Allergic responses to peanuts are probably the most widely-recognized because of publicity and general awareness.  Children are frequently exposed to peanut butter at an early age, so reactions may become obvious; but unlike milk allergies, peanut allergies are seldom outgrown.  It appears that there are a large number of peanut proteins that can serve as allergens.  Twenty or more proteins from peanuts have been reported to be allergenic.  As little as 2mg of peanut protein has been shown to induce reactions in sensitive individuals.  Tree nuts, including almonds, Brazil nuts, hazel nuts, and pistachio nuts, have also been found to contain one or more allergens, but these have not been well characterized.

Cereal products, such as wheat, rye, and barley, contain significant amounts of gluten as proteins.  Reactions to grain dust are a common enviornmental problem for individuals who experience asthma-like symptoms when exposed.  However, skin-test reactivity has also shown proteins from wheat to test positive for allergic responses, and ceral proteins are considered to be a considerable potential allergen.

Soy proteins have been found to contain more than one allergen, but specific identification has not been made.  Research reports do not agree on which of the 2S, 7S or 11S protein fractions contain the greatest allergenic potential.

As processors you should think beyond the scope of these eight major foods/allergy-related substances.  It is commonly unterstood that cheese is a milk product, but did you think about the fact that soy sauce is a soybean product?  Soy sauce is produced from the fermentation of soybeans and therefore may be considered in close relationship to soybeans and its potential allergic efect.

Ingredients That May Cause Allergen-Like Reactions

Certain food intolerances can cause reactions which do not involve the immune system.  These problems are caused by an abnormality in the metabolism of a particular food component.  Lactose intolerence is an example where susceptible individuals do not metabolize lactose normally.  In this case, there is no immune system response, thus it is not an allergic reaction.

It is known that there are many foods and food ingredients to which some individuals may have some degree of intolerance or possible allergic reaction.  If you recall, FSIS Notice 45-05 (Verification of Activities Related to an Establishment’s Controls for the Use of Ingredients of Public Health Concern) directed FSIS inspection program personnel to be aware of the “Big 8” allergen food ingredients, as well as other ingredients.  These other ingredients that may cause potential adverse reactions in sensitive individuals were identified as monosodium glutamate (MSG), sulfites, lactose, and Yellow 5 (tartrazine).  The adverse reactions to these substances are due to the ingredient itself or it chemical composition.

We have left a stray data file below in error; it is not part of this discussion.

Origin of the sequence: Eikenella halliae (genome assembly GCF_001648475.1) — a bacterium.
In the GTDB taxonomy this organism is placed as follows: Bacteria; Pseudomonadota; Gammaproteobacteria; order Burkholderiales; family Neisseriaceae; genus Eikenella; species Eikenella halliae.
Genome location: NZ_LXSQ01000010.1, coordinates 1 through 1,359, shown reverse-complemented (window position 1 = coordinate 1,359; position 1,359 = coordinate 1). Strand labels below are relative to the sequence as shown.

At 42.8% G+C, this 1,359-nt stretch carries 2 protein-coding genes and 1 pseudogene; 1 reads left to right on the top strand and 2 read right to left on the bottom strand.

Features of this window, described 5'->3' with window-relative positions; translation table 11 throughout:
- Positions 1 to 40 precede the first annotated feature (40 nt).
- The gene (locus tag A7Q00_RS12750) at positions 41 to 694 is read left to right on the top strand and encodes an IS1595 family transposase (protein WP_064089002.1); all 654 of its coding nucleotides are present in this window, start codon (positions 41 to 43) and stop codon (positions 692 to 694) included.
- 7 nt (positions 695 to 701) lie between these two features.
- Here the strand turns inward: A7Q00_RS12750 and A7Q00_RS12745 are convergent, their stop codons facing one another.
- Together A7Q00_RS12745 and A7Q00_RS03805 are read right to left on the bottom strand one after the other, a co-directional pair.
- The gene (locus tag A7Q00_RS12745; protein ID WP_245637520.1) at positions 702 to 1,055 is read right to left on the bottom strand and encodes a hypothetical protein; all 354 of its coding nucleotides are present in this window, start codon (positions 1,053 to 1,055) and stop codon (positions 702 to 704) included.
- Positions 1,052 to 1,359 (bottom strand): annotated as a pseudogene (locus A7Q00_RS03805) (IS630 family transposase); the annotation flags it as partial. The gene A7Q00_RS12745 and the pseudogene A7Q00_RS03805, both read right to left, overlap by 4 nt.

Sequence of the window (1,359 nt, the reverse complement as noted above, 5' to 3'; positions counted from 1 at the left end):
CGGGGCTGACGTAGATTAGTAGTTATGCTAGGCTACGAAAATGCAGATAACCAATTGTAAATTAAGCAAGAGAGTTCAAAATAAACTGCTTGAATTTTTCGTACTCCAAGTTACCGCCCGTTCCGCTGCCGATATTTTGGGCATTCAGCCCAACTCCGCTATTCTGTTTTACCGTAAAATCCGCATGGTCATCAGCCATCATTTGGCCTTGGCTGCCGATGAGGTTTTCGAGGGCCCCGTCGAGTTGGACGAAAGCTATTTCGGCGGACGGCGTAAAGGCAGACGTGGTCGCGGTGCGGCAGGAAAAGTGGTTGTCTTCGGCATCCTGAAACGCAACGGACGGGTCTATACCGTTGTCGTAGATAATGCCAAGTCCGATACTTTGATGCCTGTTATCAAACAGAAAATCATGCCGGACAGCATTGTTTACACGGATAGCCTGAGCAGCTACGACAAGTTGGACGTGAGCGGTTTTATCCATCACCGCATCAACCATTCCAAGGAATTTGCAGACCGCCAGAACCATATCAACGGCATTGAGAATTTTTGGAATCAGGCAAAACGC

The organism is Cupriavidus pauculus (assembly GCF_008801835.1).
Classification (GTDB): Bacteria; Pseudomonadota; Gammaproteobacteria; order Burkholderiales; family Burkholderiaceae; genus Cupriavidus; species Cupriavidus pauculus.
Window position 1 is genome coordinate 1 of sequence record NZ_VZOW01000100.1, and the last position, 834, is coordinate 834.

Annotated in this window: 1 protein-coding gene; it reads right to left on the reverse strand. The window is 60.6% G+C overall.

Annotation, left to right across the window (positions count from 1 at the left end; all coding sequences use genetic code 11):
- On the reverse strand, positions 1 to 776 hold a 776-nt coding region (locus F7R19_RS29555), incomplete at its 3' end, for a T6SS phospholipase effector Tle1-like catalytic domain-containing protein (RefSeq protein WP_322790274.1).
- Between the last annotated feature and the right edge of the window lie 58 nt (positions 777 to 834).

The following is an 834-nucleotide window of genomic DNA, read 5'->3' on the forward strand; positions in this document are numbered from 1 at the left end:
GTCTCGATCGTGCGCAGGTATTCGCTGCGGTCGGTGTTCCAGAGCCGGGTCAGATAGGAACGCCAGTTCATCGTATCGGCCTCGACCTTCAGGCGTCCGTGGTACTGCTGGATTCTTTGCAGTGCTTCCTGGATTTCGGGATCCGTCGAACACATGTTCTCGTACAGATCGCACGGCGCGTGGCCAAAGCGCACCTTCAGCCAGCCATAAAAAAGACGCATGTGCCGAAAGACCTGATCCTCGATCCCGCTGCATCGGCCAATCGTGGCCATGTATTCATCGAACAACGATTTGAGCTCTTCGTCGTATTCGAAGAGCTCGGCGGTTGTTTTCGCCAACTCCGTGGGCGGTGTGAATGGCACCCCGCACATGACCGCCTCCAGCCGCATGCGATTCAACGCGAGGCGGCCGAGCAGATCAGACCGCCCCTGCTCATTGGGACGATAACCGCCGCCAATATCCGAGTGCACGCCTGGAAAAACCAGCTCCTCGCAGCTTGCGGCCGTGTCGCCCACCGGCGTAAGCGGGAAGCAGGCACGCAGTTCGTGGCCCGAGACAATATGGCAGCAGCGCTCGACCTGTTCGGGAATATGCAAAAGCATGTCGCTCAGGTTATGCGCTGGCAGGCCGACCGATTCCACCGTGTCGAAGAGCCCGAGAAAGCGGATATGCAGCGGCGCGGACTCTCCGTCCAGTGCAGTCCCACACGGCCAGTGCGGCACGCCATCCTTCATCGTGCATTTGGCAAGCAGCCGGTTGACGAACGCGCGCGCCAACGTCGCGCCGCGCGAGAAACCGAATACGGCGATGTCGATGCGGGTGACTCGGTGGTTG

Managing Food Allergy

If a food allergy is diagnosed, the only proven therapy is avoidance of the offending food.  Because there are no drugs or allergy shots on the market today to alter the long-term course of food allergy, elimination diets are prescribed.  Each diet must consider the person’s individual nutritional needs – ability to tolerate the offending food, caloric needs, and other factors.  Strict adherence to an elimination diet and careful avoidance of the food allergen may, in some cases, hasten the disappearance of the food allergy.  Most life-threatening allergic reactions to foods occur when eating away from the home.  It is important to explain your situation and needs clearly to your host or food server.  If necessay, ask to speak with the chef or manager.

Allergenic Ingredients and Your Food Safety System

Due to these sensitivities, it is critically important to know your ingredients, address it within your food safety system (i.e., HACCP plan etc.) and provide accurate labeling on the products you produce.  Labeling is the primary method for manufacturers to alert consumers that their products contain or may contain allergens.  Correct labeling on food products is crucial.  Incorrect labeling can lead to consumer health issues (even death) and is the main cause of allergen-related product recalls.  Consumers with food allergies rely heavily on information contained on food labels to avoid food allergens.  Labels should use names that are commonly understood and not obsucre to consumers.  For example, “milk proteins” is more generally understood than “caseinate” by consumers.  Some steps to consider are:

Evaluate your labels to verify that they correctly list all of the ingredients, including allergens
Check regularly during packaging to ensure that the correct label is used